Promotes Active Listening: Half the students have the explicitly given job of listening to the inner circle. They understand that their turn to talk will come, which is more likely to free their attention from trying to get a turn to share and focus it on attentive listening. 

Great for Debate: I love this arrangement for classroom debates. The physical position of students makes it very clear when it’s time to listen and when it’s time to talk. You can switch through the roles a number of times during debate, and students have more incentive to listen when they are in the outer circle so that they can appropriately counter the points made from the inner circle. 

Peer Evaluation and Modeling: This model presents a valuable opportunity for students to evaluate their peers. Successful student presenters also serve as wonderful models to other students who are not as skilled at class discussions.

4. Circle Chats

How it Works:

  1. Divide your class in half. One half will create an inner circle; the other half will make up the outer circle. 
  2. Students in the outer circle can ask a question of the students in the inner circle. These questions can be self-selected by the students, or you can make your own question(s). 
  3. After a set period of time, the teacher signals, and the inner circle rotates and pairs up with a new student. 
  4. Once the group has completed a full rotation, the inside and outside circle trade positions and repeat the above steps.


Listening and Speaking Practice: This activity allows students to practice active speaking and listening skills. 

Active Engagement: Students are constantly moving and/or switching roles. This variety keeps students engaged and on task. 

Safe/Comfortable: Talking one-on-one with each other is far less intimidating than talking to a small group or to the whole class. This is a great activity to help build confidence in students who are reserved or afraid to speak in front of others (ELLs). 

Ownership: One option for this activity is to have students create their own questions (which they LOVE doing). They really take this task seriously and become entirely invested in the process.

5. Q & A Match-up

How it Works:

  1. Create a set of questions and answers based on the topic your class is studying. Each question will be placed on a separate card, and each answer will be placed on a different card. You can make answer cards one color and all the question cards another color; this makes it easier for students to “match up” during the activity. If you are covering a vast topic (for instance, a chapter in a social studies or science text), you could easily make enough questions and answers cards so each student has a unique card. However, you can also make several copies of just a few questions and answers so that some students have duplicate cards; this works best when your topic is more focused (e.g., a lesson within a chapter).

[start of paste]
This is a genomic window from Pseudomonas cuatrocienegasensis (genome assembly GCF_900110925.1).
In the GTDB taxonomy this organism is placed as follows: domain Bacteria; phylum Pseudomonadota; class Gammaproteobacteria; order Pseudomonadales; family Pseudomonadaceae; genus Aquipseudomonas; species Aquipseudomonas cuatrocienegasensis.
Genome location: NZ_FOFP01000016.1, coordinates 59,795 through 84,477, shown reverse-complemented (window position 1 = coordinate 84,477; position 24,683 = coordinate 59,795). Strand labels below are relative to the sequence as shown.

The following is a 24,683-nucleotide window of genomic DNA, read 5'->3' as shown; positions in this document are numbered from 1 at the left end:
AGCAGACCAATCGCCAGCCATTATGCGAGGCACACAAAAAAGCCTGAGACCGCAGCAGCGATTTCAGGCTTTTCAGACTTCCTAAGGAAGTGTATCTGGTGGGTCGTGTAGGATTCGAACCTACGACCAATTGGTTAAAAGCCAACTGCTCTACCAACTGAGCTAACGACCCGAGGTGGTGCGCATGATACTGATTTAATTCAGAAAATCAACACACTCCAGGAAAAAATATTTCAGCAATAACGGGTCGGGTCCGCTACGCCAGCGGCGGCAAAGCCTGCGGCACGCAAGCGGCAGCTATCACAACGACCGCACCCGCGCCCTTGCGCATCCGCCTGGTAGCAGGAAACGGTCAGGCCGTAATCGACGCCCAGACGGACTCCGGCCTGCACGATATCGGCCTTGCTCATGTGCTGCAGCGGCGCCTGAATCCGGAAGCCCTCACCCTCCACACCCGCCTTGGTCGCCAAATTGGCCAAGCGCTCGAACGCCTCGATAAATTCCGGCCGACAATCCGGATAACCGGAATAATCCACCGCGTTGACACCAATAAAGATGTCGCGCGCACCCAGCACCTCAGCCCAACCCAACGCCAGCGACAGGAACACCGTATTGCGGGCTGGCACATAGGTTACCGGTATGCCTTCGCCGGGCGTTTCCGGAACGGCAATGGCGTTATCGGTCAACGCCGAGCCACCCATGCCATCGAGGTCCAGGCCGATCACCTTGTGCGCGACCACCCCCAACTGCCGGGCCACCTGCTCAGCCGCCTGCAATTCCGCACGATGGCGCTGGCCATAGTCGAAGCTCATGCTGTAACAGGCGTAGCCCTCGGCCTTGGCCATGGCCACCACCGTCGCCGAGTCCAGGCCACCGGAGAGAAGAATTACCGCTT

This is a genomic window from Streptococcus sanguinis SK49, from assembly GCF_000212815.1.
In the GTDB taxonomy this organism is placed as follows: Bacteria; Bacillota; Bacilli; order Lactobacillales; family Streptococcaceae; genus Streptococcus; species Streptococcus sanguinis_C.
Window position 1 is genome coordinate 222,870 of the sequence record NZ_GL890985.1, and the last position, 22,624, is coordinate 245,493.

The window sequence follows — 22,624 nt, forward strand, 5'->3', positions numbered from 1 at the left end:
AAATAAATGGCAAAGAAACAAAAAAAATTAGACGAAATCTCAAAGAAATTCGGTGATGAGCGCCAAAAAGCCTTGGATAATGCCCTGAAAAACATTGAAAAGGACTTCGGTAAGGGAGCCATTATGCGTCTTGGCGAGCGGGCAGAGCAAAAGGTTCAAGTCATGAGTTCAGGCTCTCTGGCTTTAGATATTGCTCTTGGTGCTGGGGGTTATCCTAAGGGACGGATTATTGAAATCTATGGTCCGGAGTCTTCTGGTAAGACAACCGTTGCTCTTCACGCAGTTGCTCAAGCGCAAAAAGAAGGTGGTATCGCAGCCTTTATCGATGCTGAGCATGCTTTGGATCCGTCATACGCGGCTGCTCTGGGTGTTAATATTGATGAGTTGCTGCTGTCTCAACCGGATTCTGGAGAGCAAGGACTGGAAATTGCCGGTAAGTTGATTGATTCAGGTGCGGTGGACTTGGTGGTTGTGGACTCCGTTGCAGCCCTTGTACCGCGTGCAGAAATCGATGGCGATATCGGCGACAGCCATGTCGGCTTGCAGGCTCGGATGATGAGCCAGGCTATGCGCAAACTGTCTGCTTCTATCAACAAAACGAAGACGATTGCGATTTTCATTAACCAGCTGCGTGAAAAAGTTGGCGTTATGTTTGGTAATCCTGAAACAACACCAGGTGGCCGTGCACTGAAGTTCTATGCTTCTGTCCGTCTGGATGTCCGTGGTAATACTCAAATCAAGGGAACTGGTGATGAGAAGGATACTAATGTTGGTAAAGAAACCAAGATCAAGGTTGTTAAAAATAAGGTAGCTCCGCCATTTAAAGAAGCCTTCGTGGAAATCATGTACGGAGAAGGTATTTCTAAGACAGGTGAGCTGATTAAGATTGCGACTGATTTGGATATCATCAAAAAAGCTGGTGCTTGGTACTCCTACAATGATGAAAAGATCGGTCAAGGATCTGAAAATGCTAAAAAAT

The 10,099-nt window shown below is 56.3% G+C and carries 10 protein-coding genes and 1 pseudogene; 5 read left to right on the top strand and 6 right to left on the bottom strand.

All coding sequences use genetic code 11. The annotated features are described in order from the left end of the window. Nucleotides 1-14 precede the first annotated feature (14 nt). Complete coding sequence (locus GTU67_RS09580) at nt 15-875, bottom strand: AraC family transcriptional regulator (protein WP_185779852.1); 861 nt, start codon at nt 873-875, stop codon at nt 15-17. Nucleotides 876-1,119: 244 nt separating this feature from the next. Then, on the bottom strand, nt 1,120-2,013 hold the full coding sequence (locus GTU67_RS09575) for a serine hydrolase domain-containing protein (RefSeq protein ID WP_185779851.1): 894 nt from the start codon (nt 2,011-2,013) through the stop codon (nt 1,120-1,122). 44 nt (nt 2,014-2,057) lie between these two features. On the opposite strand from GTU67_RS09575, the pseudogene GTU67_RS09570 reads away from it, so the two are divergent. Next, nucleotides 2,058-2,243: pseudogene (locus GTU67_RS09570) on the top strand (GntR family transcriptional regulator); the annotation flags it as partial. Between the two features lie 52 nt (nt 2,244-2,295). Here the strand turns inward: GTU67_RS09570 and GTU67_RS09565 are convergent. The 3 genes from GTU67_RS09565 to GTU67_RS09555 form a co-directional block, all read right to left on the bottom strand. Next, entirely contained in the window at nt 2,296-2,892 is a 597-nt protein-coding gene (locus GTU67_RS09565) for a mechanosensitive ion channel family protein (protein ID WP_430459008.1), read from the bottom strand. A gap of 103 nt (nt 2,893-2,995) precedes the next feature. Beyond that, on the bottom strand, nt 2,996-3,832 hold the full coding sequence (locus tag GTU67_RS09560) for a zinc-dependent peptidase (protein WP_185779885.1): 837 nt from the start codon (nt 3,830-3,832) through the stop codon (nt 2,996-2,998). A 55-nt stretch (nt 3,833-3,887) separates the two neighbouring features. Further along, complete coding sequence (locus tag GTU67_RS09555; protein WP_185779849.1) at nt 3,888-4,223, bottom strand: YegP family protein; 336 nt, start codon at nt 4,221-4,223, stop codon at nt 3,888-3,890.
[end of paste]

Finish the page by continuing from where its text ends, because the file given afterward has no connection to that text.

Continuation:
2. Randomly distribute the question and answer cards to your students. Give them a few minutes to read their cards and think about what might be the corresponding answer or question that would match their assigned card. 
  3. Then allow the students to “mingle” as they try to “match up” with their correct question or answer. 
  4. Once students start matching up, I have them stand shoulder-to-shoulder with their corresponding card/partner along the perimeter of the room. Unmatched students are still floating around the center, looking for their counterparts. 
  5. Once all students have been matched up, each student can read his/her question and matching answer to the group. If the group feels that the match is incorrect, then the students can do a little reshuffling to find a better fit.


Versatility: This strategy can be used with almost all content and varying sizes of classrooms. For some lessons, you could make 17 different question cards and 17 matching answer cards so that 34 students have their card. However, if you teach a lesson that perhaps only had 4-5 worthwhile questions, you can make duplicate cards for the students. 

Engagement: Students love mystery and games, and this activity incorporates both elements. 

Discussion Opportunity: When the matched-up students present to the group at the end, it creates a perfect opportunity for discussion. Did the question and answer match? How do you know? Who can elaborate? Why are X and Y a better match? Etc. 

Built-in Review: This strategy is a great way to review for a test or reinforce a lesson that you just taught. 

Longevity: Once you have made a set of these cards, you can use them for years to come, adding and changing certain questions/answers as you see fit.

If you want a printable version of these strategies, complete the form below, and I’ll send it right over to you